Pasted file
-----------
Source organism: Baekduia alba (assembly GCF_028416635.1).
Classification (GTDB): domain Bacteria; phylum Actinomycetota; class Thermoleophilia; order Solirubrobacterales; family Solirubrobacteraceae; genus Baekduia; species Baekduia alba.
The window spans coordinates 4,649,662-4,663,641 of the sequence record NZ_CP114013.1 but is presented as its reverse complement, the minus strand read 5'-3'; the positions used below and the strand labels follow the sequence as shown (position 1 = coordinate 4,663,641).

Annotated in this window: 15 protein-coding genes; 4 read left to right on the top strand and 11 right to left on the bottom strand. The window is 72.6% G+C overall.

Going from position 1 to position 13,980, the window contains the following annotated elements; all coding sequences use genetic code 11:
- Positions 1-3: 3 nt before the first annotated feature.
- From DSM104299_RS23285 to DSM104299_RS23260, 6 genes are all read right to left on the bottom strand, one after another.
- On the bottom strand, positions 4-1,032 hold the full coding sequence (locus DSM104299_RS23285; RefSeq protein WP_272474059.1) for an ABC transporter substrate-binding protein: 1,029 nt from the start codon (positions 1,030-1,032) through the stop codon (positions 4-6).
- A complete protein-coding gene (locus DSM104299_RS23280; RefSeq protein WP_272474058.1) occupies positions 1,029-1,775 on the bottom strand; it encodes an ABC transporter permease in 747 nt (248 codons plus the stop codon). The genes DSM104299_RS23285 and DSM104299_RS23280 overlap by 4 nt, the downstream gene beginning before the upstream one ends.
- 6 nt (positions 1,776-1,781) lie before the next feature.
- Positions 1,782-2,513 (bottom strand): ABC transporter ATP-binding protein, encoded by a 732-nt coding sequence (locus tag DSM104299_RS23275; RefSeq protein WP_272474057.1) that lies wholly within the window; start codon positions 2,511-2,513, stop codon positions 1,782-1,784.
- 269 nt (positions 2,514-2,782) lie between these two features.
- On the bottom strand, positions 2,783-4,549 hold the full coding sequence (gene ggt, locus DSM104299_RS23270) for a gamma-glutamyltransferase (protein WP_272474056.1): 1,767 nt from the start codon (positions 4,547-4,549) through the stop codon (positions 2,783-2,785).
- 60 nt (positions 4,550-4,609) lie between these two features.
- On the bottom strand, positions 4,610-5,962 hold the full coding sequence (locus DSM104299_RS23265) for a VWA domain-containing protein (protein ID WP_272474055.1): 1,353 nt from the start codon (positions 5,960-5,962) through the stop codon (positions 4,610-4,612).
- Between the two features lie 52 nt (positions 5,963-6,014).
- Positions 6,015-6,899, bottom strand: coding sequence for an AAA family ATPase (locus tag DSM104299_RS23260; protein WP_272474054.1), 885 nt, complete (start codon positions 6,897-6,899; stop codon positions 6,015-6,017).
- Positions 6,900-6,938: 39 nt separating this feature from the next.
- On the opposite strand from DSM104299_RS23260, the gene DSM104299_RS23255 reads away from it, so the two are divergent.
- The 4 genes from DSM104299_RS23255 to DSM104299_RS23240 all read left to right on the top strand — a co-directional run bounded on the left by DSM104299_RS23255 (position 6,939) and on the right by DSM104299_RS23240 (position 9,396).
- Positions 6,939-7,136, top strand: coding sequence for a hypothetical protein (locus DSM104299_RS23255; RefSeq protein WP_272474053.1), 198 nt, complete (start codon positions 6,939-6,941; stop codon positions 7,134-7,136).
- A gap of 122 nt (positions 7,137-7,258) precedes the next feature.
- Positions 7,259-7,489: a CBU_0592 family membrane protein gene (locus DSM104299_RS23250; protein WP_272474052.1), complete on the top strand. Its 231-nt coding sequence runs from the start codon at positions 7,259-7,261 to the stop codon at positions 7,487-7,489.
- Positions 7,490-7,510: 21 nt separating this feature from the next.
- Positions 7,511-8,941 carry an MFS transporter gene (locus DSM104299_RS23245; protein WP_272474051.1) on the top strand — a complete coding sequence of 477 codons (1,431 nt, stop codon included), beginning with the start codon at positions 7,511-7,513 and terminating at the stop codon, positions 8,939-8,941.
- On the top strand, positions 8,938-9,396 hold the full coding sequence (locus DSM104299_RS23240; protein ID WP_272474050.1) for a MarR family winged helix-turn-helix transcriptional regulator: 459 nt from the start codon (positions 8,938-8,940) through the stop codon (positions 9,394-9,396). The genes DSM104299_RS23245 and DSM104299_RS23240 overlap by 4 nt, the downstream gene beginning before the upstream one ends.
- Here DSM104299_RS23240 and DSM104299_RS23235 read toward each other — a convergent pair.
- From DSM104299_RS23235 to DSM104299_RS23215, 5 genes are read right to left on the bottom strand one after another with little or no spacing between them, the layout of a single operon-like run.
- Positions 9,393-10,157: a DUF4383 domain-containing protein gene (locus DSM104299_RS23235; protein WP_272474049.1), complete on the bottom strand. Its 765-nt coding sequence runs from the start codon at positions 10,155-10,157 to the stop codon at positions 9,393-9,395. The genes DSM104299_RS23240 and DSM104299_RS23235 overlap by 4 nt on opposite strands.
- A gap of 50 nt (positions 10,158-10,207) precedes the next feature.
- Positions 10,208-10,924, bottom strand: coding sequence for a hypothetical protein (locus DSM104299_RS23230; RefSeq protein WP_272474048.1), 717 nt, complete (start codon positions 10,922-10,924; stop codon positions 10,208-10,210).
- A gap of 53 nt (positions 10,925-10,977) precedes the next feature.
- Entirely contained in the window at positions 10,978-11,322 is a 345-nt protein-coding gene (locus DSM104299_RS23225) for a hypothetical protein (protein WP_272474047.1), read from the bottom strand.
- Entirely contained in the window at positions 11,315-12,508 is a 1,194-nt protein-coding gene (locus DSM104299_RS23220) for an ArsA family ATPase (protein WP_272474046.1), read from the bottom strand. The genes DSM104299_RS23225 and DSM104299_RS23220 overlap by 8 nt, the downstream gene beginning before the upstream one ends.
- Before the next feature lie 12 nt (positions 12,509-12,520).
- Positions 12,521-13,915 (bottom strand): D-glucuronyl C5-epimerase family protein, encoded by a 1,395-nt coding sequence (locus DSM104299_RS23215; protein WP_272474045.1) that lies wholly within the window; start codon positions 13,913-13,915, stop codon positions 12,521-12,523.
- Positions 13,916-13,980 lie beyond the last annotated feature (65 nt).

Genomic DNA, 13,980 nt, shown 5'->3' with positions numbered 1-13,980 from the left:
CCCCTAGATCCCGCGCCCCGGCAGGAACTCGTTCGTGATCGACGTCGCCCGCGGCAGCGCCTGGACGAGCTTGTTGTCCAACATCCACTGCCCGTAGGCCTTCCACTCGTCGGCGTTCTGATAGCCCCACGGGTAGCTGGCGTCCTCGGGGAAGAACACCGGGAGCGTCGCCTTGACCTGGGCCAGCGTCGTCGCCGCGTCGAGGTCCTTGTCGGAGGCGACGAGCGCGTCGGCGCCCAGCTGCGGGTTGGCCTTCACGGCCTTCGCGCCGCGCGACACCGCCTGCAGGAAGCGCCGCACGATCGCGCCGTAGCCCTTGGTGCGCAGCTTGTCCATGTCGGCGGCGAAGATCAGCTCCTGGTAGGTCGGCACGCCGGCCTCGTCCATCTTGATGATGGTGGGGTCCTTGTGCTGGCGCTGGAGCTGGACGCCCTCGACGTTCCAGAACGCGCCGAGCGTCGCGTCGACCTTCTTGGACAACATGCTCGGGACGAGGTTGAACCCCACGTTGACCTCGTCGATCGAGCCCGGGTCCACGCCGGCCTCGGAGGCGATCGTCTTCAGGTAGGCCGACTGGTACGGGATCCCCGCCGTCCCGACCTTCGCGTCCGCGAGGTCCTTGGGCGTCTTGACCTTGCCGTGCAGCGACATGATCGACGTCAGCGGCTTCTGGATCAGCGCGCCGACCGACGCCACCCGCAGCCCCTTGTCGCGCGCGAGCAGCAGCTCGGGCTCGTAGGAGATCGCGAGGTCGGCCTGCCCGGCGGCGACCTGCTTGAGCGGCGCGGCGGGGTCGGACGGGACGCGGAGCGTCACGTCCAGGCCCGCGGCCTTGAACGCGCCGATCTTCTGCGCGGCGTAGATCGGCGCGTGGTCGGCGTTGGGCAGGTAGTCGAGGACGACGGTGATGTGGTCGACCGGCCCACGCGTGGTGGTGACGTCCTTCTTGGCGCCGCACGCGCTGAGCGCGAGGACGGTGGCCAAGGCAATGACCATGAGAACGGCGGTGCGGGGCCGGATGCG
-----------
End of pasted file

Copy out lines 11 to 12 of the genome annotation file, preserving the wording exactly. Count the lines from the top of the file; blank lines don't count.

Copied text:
- Positions 1,782-2,513 (bottom strand): ABC transporter ATP-binding protein, encoded by a 732-nt coding sequence (locus tag DSM104299_RS23275; RefSeq protein WP_272474057.1) that lies wholly within the window; start codon positions 2,511-2,513, stop codon positions 1,782-1,784.
- 269 nt (positions 2,514-2,782) lie between these two features.